Isoflurane anesthesia of wild-caught goliath birdeater spiders (Theraphosa blondi) and Chilean rose spiders (Grammostola rosea)

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Anesthesia is used in theraphosid spiders to facilitate medical procedures (e.g., physical examination, sample collection, surgery); however, most information on this subject is anecdotal. This study was conducted to systematically determine the anesthetic parameters of wild-caught, subadult goliath birdeater spiders (Theraphosa blondi) (n = 11) and Chilean rose spiders (Grammostola rosea) (n = 12). Each spider was placed in a 3-L gas anesthetic chamber and subjected to an induction of 5% isoflurane at a rate of 1 L/min oxygen. Anesthetic depth was monitored by evaluating the righting reflex every 5 min. Animals were recovered in 100% oxygen. Induction, recovery, and overall anesthetic times were determined. After an 8-wk washout period, the procedure was repeated. For both species, median induction time was 10 min. Median recovery time was 30 min for T. blondi and 12.5 min for G. rosea.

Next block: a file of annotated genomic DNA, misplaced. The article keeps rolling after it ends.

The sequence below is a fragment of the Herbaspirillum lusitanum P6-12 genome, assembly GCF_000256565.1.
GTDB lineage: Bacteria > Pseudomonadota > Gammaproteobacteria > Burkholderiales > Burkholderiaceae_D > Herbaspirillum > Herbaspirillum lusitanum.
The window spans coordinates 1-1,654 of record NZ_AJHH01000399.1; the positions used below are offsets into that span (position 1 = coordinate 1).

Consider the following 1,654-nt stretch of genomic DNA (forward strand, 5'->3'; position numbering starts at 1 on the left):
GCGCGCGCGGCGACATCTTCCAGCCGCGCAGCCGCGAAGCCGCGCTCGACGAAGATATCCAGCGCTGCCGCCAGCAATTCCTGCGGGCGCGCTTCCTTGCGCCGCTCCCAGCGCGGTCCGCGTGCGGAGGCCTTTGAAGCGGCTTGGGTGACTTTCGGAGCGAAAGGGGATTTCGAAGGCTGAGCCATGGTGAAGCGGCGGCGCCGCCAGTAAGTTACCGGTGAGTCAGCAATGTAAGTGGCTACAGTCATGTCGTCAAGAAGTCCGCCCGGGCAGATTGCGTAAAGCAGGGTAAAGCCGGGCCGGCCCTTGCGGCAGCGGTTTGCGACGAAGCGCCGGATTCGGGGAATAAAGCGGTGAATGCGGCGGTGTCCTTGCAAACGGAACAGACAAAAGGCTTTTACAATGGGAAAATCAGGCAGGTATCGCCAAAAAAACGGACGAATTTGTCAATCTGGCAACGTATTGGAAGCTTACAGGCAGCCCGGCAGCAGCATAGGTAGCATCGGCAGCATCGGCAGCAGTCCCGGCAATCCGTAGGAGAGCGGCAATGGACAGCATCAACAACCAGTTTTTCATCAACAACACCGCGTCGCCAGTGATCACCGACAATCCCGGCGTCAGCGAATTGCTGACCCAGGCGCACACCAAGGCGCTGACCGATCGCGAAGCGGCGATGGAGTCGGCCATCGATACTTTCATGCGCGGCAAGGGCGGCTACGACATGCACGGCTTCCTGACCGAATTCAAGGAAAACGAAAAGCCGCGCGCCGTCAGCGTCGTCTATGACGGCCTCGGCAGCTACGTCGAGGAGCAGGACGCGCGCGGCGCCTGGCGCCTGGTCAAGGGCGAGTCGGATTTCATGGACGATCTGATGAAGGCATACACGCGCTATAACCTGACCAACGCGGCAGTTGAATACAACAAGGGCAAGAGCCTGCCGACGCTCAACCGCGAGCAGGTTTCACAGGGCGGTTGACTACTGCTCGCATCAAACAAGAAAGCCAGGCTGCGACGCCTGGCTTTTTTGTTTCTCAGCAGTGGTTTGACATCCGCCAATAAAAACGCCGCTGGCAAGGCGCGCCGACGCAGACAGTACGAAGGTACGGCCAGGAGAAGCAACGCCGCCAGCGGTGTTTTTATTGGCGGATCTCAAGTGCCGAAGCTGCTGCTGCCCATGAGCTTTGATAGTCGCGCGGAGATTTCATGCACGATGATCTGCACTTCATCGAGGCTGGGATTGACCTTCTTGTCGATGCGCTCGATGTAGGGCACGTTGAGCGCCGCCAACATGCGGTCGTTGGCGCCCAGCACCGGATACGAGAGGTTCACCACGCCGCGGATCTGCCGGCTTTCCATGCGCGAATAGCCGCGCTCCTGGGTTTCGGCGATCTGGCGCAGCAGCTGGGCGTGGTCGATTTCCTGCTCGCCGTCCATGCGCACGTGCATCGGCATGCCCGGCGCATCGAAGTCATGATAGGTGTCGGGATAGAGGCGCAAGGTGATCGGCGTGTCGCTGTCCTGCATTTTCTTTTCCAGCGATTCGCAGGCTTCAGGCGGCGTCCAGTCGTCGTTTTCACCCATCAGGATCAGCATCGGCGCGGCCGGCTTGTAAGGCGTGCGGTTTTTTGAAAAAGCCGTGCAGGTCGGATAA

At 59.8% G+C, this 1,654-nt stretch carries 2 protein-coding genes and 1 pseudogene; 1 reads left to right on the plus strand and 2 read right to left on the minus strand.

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Journal of zoo and wildlife medicine : official publication of the American Association of Zoo Veterinarians

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